• “Gary Thomas, who has a sprawling farm near the Pennsylvania-Maryland border, is one of the farmers who has had to raise the price of trees this year — charging more than $100 for one of his finest. He said he has had to pay more to keep workers in a competitive labor market, and that his supply prices are spiking. ‘My prices went up 15% this year on Fraser Fir,’ he said. He has worried about what customers will think of his price hikes.” (“Inflation Raises Christmas Costs, With Some Trees Selling For Over $100,” CBS News, 12/12/2022)
  • “High inflation has prompted consumers to adjust. Emma Chao, an art director in Brooklyn, N.Y., said she has scaled back on spending as prices surged for rent, health-insurance premiums, and veterinary care. She has started buying clothes for her daughter at swaps instead of stores. She scrapped plans to buy a car and instead purchased an electric bike in a Black Friday sale. And she is planning to buy a smaller Christmas tree after a friend told her they were selling for more than $100 in Brooklyn. ’I usually get a 5-foot tree, but this year we’ll just do a 3- or 4-foot tree,’ said Ms. Chao, who is 37 years old. ‘Even then, I haven’t bought one yet because I’m dreading the price tag.’” (The Wall Street Journal, 12/13/2022)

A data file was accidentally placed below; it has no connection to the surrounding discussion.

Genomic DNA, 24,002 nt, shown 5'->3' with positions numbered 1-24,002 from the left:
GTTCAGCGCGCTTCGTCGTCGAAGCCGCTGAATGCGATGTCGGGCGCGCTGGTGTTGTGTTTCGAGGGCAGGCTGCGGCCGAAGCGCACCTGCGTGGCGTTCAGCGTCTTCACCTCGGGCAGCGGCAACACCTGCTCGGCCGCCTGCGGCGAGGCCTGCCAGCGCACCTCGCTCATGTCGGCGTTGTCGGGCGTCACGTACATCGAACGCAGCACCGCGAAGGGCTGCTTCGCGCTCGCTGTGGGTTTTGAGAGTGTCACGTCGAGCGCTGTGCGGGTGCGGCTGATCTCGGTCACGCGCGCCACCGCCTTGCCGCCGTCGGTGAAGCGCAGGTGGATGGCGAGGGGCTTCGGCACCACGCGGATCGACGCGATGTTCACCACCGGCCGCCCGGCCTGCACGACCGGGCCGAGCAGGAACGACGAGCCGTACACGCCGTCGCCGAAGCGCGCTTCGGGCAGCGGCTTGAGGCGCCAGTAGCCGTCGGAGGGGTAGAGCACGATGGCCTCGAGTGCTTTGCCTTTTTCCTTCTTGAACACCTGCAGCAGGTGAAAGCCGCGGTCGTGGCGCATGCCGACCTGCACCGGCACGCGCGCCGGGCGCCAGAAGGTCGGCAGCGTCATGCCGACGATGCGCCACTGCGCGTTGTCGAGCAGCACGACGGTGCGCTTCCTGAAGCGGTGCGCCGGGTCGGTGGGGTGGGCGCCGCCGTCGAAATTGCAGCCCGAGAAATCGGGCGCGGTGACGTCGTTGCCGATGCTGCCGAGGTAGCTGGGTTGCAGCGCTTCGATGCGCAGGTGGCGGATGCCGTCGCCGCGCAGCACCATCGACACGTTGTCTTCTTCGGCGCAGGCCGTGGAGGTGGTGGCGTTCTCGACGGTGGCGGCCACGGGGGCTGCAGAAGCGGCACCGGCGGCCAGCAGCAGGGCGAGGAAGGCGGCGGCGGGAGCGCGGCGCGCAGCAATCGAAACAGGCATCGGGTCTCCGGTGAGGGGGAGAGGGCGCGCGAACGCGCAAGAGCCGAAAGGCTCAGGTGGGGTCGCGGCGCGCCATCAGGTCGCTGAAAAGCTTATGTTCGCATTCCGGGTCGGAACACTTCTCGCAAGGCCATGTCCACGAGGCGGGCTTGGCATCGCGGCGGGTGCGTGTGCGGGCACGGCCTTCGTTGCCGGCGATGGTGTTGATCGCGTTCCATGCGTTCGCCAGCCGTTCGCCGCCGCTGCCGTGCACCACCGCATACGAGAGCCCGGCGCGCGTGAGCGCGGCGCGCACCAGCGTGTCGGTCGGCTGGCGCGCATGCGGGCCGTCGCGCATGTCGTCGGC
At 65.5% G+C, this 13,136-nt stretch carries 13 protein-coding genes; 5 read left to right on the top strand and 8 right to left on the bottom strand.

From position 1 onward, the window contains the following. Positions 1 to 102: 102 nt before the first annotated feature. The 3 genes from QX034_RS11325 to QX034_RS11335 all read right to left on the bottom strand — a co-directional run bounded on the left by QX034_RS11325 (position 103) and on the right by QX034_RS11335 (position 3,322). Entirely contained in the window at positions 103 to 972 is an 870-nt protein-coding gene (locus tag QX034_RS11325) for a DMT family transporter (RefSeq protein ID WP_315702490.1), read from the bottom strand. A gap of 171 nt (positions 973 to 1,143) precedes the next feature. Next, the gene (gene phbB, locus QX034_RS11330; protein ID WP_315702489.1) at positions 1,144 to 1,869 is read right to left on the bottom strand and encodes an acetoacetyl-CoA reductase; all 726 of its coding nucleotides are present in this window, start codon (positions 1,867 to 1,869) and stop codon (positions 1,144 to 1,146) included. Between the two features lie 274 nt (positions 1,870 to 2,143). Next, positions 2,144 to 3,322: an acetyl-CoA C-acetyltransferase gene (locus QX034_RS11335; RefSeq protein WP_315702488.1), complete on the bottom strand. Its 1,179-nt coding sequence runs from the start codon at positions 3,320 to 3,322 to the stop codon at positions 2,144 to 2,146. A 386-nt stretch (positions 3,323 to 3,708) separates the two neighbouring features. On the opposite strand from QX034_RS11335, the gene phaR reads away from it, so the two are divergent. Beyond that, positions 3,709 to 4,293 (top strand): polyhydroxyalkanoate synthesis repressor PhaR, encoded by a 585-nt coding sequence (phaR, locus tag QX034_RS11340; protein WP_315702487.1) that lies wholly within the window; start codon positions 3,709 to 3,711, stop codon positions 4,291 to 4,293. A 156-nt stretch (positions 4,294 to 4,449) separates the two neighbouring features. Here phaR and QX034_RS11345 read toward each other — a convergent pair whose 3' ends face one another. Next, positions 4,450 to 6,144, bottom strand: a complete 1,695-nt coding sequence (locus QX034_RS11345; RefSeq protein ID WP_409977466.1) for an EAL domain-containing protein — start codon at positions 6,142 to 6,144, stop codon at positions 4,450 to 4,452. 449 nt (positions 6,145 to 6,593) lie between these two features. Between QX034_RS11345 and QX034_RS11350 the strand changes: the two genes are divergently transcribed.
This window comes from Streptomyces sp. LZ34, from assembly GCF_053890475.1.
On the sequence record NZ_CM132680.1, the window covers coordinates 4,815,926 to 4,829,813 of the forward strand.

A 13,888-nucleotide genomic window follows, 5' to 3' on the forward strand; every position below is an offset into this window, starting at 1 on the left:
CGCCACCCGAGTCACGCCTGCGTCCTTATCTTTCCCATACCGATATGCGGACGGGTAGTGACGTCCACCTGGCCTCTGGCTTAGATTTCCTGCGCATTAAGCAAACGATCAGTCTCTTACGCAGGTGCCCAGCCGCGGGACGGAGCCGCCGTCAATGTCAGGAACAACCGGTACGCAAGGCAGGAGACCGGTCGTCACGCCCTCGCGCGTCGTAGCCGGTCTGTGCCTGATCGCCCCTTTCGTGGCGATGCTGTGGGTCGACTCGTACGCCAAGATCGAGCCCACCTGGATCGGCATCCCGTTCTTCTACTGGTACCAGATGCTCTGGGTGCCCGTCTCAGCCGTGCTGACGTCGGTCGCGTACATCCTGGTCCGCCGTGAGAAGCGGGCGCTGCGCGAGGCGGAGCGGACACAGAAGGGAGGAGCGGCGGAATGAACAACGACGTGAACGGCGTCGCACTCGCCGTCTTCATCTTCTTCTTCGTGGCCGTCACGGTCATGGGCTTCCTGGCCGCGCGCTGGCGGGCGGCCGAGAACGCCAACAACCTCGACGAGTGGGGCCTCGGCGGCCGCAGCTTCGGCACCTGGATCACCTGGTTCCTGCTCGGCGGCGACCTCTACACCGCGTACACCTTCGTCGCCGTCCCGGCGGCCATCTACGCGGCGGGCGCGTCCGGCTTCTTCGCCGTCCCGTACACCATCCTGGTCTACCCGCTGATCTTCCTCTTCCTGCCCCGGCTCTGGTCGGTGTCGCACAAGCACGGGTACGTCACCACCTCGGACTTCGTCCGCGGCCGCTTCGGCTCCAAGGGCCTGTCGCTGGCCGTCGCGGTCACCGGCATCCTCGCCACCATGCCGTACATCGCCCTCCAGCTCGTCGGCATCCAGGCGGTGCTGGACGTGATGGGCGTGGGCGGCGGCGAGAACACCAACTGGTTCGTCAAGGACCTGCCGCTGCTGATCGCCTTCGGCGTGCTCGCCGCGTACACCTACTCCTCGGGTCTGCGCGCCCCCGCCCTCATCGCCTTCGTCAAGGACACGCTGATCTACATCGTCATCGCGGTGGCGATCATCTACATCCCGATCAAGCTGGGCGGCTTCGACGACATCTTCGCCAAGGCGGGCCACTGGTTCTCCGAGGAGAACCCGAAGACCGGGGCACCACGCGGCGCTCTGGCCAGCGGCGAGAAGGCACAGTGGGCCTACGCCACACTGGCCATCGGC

“Other holiday decorations are costing more, too. Kathy Brown, who operates an all-year Christmas store in St. Michaels, Maryland, said she has been impacted by shipping costs. Surcharges and fuel costs are making it pricier to ship merchandise in, and also to ship it out.” (“Inflation Raises Christmas Costs, With Some Trees Selling For Over $100,” CBS News, 12/12/2022)

‘It’s A Lot Less Spending This Year And A Lot More Budgeting And Prioritizing,’ ‘How Do You Create A Budget When You Don’t Have Any Sort Of Extra Income?’